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Songjiang: the cradle of Shanghai
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14:05, September 28, 2009

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Shanghai has long been seen as one of China's most powerful economic engines, a forward-looking cosmopolitan city at the very forefront of China's opening-up policy. At the same time, though, another Shanghai co-exists, a Shanghai laden with time-honored historical and cultural significance.

Walking through the booming commercial streets in and around the Bund, surrounded by Western-style buildings, a curious tourist may ask: "Where did it all begin? What was the origin of Shanghai?"

A mission to discover the real Shanghai should never be limited to the familiar sights of the Bund, the Nanjing Road and the Oriental Pearl Tower. It should look beyond these well-known settings and into the city's astonishing back catalogue.

If you want to understand how the city has developed over the past decade, then go to the Pudong new area on the eastern side of the Huangpu River. This is a real showcase China's reform and opening-up policies.

On the other hand, if you want an insight into the city's history, immediately prior to the past decade, then visit the Puxi area on the western side of the Huangpu, a place referred to by many as the "Oriental Paris".

If you really want to understand the beginnings of this city, going back some 1,000 years or more, then you really have to tour Songjiang, part of its western suburbs.

The ancient name of Songjiang is Huating and it became a county during the Tang Dynasty (618 BC-907). Even going as far back as this does not mark the very beginnings of Shanghai. Recent archaeological surveys have shown that Songjiang was home to humanity some 4,000 years ago.

Songjiang became a prefecture during the Yuan Dynasty (1279-1368). With seven counties and one district in its jurisdiction, Songjiang was the political, cultural and economic center of the classical Shanghai region.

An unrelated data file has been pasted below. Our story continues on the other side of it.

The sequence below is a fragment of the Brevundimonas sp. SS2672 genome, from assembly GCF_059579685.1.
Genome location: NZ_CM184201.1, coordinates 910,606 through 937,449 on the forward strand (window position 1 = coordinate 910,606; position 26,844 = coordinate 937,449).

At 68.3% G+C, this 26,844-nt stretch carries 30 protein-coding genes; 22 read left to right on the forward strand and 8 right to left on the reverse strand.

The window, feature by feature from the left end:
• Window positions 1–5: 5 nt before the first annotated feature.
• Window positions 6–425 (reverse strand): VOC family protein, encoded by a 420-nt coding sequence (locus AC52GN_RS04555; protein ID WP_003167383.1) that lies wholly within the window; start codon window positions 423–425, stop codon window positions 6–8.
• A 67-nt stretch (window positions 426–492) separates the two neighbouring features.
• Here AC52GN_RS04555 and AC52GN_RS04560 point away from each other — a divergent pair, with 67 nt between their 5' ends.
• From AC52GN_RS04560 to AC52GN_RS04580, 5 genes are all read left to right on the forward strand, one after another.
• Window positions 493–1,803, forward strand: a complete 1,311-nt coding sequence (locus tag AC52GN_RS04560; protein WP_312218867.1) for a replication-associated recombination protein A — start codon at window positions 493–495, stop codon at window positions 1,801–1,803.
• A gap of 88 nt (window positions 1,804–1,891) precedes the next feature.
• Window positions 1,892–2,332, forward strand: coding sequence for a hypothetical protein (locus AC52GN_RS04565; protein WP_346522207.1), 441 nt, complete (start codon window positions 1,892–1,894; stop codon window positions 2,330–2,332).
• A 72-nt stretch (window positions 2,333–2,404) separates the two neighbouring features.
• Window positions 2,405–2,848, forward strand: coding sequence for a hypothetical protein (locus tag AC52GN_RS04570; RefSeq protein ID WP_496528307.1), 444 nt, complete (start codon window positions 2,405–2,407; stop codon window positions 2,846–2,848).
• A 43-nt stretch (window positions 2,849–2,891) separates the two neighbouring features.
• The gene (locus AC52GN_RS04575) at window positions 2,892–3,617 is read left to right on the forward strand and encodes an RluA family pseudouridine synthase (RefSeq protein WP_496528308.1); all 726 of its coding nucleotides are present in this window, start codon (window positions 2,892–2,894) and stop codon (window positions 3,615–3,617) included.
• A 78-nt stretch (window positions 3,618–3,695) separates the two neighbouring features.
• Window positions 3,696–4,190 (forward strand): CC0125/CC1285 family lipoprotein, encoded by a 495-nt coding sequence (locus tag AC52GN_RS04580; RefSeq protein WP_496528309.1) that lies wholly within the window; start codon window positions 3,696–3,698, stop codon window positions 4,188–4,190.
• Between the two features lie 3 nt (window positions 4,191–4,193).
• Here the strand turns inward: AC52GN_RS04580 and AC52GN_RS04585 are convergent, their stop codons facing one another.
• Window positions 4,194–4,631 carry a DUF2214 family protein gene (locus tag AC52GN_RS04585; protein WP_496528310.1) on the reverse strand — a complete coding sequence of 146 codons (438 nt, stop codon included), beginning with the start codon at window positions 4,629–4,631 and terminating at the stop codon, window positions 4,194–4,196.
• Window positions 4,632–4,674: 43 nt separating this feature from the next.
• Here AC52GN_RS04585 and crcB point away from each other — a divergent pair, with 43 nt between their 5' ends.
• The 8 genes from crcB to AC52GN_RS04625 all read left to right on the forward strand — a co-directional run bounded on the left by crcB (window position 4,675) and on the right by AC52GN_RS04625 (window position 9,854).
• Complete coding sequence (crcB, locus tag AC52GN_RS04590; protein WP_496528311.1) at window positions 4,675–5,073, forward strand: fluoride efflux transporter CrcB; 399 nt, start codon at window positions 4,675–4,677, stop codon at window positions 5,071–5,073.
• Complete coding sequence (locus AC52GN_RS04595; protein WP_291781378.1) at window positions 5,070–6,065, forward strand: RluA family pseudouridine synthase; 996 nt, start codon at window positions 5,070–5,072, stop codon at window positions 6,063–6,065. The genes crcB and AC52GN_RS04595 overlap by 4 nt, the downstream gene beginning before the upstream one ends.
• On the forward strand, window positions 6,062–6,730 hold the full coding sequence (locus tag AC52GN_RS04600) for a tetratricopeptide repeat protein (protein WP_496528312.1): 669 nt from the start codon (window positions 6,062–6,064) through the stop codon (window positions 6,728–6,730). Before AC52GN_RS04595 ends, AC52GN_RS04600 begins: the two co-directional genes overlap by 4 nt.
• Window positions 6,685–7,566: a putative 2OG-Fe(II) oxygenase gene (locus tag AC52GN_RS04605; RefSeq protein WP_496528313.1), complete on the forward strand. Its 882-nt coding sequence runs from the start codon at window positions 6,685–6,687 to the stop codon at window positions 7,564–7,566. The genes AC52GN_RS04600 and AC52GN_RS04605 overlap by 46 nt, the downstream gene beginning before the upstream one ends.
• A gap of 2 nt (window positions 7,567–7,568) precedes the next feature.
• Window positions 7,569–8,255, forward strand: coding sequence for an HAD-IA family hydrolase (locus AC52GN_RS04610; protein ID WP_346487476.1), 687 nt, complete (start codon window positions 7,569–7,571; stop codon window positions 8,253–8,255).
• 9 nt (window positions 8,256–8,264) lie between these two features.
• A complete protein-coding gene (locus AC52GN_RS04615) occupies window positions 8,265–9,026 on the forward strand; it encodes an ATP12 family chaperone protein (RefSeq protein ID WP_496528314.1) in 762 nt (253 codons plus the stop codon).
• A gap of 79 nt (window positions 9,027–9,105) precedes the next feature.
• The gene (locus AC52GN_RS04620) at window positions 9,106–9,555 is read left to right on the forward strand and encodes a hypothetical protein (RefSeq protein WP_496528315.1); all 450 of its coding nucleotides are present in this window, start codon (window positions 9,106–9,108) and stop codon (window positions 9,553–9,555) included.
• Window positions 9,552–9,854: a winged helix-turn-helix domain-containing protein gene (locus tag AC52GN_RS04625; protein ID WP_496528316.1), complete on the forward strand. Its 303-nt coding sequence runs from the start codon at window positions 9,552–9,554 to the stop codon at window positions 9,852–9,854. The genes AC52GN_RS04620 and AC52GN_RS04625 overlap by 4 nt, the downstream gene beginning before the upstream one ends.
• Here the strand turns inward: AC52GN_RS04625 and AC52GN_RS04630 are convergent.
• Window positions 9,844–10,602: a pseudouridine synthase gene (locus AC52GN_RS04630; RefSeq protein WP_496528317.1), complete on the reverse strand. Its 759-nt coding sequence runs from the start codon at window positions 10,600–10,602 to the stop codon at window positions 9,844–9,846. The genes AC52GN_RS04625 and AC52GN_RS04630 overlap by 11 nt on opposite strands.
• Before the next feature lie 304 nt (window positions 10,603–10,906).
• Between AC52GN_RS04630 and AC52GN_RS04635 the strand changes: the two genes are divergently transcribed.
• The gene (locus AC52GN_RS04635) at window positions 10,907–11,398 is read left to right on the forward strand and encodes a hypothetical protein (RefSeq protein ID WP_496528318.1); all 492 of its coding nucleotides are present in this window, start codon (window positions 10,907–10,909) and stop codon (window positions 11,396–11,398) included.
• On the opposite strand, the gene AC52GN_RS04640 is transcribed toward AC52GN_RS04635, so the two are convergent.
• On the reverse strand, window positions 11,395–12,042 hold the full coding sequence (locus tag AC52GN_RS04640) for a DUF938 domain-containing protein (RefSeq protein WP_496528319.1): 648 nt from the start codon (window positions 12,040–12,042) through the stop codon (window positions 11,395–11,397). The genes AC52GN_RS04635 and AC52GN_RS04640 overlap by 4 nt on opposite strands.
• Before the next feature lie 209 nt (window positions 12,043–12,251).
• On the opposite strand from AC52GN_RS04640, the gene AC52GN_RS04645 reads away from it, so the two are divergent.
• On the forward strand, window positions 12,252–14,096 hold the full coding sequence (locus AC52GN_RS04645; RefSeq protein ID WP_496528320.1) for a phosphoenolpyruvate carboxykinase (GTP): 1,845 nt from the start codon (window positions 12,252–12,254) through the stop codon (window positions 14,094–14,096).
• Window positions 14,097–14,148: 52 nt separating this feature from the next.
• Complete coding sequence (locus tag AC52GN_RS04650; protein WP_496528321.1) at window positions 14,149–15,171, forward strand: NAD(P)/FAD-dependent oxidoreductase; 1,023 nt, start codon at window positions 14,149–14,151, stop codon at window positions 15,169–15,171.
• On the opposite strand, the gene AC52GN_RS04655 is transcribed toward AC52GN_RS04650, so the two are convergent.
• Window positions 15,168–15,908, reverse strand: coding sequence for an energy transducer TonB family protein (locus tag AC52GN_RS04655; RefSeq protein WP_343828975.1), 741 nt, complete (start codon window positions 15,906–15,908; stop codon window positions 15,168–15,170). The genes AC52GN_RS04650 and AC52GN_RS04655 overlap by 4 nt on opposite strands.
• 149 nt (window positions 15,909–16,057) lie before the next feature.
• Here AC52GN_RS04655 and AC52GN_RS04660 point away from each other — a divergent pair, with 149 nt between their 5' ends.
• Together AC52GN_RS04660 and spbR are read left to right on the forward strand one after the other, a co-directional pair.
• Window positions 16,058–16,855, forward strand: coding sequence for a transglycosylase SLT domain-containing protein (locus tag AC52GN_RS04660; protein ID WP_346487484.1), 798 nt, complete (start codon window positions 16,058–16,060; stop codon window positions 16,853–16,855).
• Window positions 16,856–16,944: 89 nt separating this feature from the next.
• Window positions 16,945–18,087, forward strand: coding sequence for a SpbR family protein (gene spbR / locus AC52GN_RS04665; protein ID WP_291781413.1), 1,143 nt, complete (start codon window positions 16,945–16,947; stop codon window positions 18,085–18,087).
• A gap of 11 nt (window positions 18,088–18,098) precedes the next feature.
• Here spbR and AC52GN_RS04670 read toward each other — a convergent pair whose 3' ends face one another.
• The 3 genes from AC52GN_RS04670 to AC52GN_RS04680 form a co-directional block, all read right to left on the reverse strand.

Songjiang enjoyed its most prosperous period during the Ming Dynasty (1368-1644), when it benefited from a number of booming industries, including commerce, textiles and handicrafts.

This long history has bestowed a truly fascinating cultural legacy to the region, making Songjiang one of the most popular tourism destinations in Shanghai. Today, tourism has become a vital part of the local government's development plans for the region.

According to Li Wenzhong, director of the Commerce and Tourism Commission of Songjiang District, the local government has recently released a development plan for the tourism industry, aiming to build Songjiang into the leading holiday resort in Shanghai.

Li said that tourism will account for 7.6 percent of Songjiang's gross domestic product (GDP) in 2010. He anticipates more than 7 million tourists visiting Songjiang next year, bringing with them tourism revenues in excess of 5 billion yuan.

In 2020, Songjiang is expected to attract more than 10 million tourists and generate tourism revenues of over 10 billion yuan, accounting for some nine percent of the district's GDP.

Li also said it is currently an ideal time to tour Songjiang and experience the ongoing Shanghai Tourism Festival. Running from September to October, this is the first time that the annual festival held in Songjiang.

Highlights of this year's Songjiang festival include the opening of the Happy Valley Amusement Park, car races, fishing competitions and countryside tours.

Source: China Daily



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